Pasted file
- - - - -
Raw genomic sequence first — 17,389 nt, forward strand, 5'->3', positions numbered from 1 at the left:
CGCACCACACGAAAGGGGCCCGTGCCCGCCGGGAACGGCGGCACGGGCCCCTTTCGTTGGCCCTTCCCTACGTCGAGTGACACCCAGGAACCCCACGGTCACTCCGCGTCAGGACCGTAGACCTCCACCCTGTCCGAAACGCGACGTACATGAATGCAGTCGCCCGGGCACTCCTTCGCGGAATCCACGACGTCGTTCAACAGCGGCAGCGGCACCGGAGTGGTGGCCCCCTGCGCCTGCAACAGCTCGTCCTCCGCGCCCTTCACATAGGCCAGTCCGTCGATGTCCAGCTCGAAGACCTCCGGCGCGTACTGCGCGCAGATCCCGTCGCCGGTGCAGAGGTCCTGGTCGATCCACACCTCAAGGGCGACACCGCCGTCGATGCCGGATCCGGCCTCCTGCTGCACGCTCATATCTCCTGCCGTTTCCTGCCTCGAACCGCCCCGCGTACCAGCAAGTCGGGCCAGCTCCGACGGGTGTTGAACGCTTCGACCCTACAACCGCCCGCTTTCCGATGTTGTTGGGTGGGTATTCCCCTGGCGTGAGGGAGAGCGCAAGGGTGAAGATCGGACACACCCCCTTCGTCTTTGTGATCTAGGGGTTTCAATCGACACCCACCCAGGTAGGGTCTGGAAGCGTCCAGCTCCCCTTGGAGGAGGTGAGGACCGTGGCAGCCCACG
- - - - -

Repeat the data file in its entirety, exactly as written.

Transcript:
Raw genomic sequence first — 17,389 nt, forward strand, 5'->3', positions numbered from 1 at the left:
CGCACCACACGAAAGGGGCCCGTGCCCGCCGGGAACGGCGGCACGGGCCCCTTTCGTTGGCCCTTCCCTACGTCGAGTGACACCCAGGAACCCCACGGTCACTCCGCGTCAGGACCGTAGACCTCCACCCTGTCCGAAACGCGACGTACATGAATGCAGTCGCCCGGGCACTCCTTCGCGGAATCCACGACGTCGTTCAACAGCGGCAGCGGCACCGGAGTGGTGGCCCCCTGCGCCTGCAACAGCTCGTCCTCCGCGCCCTTCACATAGGCCAGTCCGTCGATGTCCAGCTCGAAGACCTCCGGCGCGTACTGCGCGCAGATCCCGTCGCCGGTGCAGAGGTCCTGGTCGATCCACACCTCAAGGGCGACACCGCCGTCGATGCCGGATCCGGCCTCCTGCTGCACGCTCATATCTCCTGCCGTTTCCTGCCTCGAACCGCCCCGCGTACCAGCAAGTCGGGCCAGCTCCGACGGGTGTTGAACGCTTCGACCCTACAACCGCCCGCTTTCCGATGTTGTTGGGTGGGTATTCCCCTGGCGTGAGGGAGAGCGCAAGGGTGAAGATCGGACACACCCCCTTCGTCTTTGTGATCTAGGGGTTTCAATCGACACCCACCCAGGTAGGGTCTGGAAGCGTCCAGCTCCCCTTGGAGGAGGTGAGGACCGTGGCAGCCCACG